Tuesday, July 19, 2005

Microeconomics Exam

Below is the final exam for my intermediate microeconomics course (by the way, just got the instructors evaluation result: I rank 6 out of 30 -- not too bad).

  1. Think about a monopoly market.
    1. A monopolist is a single player in its market. He/she can search for an optimal price. However, a rational monopolist can not set any arbitrary price. Why?
    2. Imagine an apple monopolist in Medan. He told you that today he gained maximum profit. You know from his neighbor that his marginal cost of production is Rp 4,000. But he sells his apples at Rp 7,500 each. There is another monopolist selling apple in Jakarta. She prices at Rp 5,000 and produces at the same marginal cost as the Medan monopolist’s. A friend of yours claims that the price difference is due to “Medan people are more responsive to apple price changes than Jakarta people”. Is he right or wrong? Give me a proof (assume away arbitrage between Jakarta and Medan).
  1. Following on # 2:
    1. The Jakarta monopolist – let’s call her Patrice – turns to you. She complains that there are now new competitors coming in to Jakarta. The first competitor uses advertisement that goes: “New Kind of Apples: Redder!”. The second competitor goes: “Super Apples: They Smell Better!”. So do other competitors; all try to appear differently. You, however; know that actually consumers don’t care that much with color or smell of the apples. What kind of market is this now in Jakarta?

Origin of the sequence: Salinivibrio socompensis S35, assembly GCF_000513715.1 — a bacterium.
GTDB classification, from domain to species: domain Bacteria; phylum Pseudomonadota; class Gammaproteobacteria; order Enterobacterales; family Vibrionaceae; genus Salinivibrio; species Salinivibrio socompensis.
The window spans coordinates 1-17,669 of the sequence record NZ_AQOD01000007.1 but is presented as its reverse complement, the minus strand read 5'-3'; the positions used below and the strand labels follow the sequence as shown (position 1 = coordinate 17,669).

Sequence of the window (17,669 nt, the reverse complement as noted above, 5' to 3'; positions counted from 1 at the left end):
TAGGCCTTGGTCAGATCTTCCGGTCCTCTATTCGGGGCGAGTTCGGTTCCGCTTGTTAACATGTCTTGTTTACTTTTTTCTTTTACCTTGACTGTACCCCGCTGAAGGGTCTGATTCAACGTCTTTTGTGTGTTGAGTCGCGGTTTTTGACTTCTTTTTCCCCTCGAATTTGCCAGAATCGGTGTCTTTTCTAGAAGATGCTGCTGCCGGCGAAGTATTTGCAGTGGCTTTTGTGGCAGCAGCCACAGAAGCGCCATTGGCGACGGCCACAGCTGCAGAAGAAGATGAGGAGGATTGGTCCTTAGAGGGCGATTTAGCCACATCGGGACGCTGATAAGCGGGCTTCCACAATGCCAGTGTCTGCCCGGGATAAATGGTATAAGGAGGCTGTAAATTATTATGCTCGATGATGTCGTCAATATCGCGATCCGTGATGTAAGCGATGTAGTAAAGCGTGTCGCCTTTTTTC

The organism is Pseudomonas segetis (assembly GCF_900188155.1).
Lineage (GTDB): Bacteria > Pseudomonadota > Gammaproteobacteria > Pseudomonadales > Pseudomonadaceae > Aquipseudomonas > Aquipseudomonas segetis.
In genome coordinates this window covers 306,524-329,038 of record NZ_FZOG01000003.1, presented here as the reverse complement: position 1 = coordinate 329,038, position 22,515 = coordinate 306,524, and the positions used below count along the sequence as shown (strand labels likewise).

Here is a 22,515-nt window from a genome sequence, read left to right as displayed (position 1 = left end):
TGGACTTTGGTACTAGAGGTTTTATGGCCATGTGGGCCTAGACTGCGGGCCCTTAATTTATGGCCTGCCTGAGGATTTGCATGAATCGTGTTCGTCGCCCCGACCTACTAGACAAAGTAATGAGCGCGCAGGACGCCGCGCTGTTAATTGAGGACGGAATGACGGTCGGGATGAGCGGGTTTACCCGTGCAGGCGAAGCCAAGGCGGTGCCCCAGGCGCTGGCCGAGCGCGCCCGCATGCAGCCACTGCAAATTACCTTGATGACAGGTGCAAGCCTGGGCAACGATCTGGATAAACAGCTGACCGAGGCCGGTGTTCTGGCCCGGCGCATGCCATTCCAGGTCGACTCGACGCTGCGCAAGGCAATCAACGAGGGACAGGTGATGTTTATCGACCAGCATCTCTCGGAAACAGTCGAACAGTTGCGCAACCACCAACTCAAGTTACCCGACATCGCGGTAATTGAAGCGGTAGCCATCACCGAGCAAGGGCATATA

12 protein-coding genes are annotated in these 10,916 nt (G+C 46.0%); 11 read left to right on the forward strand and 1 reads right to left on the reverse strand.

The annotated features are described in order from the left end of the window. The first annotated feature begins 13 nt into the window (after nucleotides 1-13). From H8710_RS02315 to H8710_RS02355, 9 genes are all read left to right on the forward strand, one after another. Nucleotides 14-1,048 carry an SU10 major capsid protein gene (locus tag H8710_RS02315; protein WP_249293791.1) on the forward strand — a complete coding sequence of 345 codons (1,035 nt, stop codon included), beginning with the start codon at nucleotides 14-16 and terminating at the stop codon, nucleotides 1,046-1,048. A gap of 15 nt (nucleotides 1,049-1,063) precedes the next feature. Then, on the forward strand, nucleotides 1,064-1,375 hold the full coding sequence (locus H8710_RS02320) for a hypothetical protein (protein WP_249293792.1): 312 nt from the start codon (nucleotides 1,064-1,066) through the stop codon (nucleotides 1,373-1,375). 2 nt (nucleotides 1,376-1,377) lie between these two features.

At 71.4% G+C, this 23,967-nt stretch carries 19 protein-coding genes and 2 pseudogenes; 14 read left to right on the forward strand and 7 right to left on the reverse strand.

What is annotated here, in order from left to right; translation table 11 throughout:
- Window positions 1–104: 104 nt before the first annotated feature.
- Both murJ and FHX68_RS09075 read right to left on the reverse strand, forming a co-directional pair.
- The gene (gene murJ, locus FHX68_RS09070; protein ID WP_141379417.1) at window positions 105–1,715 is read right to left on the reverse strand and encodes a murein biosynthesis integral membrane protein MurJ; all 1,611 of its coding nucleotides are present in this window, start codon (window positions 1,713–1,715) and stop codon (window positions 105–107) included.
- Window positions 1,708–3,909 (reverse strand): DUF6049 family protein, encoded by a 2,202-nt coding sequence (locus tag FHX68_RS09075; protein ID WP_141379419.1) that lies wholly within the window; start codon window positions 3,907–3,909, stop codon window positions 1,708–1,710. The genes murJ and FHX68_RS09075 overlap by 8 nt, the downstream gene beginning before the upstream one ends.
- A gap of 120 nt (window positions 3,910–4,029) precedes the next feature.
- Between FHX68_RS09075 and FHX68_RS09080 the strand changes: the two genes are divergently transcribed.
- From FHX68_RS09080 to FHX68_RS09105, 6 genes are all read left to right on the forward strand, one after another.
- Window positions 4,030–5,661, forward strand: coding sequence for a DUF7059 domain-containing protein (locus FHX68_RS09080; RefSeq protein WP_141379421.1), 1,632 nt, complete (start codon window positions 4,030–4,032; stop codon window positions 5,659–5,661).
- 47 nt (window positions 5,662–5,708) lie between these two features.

2. As it turns out, the new entrants put downward pressure to price. Now you can buy apple in Jakarta at Rp 4,500 each. Given the same marginal cost, is the market now efficient?
    3. Threatened by the increasing competition, Patrice changes her strategy. She buys a new technology from Singapore that allows her to be more efficient. Too bad, one competitor named Patrick follows suit. Other competitors can not compete anymore against Patrice and Patrick; they quit. What kind of market is this now?
    4. As they are the only players now, Patrice and Patrick become extra cautious. Meaning, one’s decision takes into account the other’s as given. What type of equilibrium do you expect?
    5. Explain the interaction process between Patrice and Patrick if: i) Each assumes other’s output as given then act accordingly; ii) Each assumes other’s price as given then act accordingly; iii) Patrick observes Patrice’s output, then decides his own.
  1. Exhausted from harsh competition, Patrice and Patrick agree to negotiate. They agree that profits will be joined, then shared proportional of outputs produced. Each may choose to produce 50, 75, or 100 apples. You are told that the total joint profits are Rp 3,200, Rp 3,500; Rp 3,000; Rp 2,100; and Rp 1,000 for total quantities of 100, 125, 150, 175, and 200 apples per day, respectively.
    1. Find the Nash equilibrium.
    2. Find the Stackelberg equilibrium, assuming Patrice as the first mover.

Friday, July 15, 2005

Save the energy and all the nonsense, 2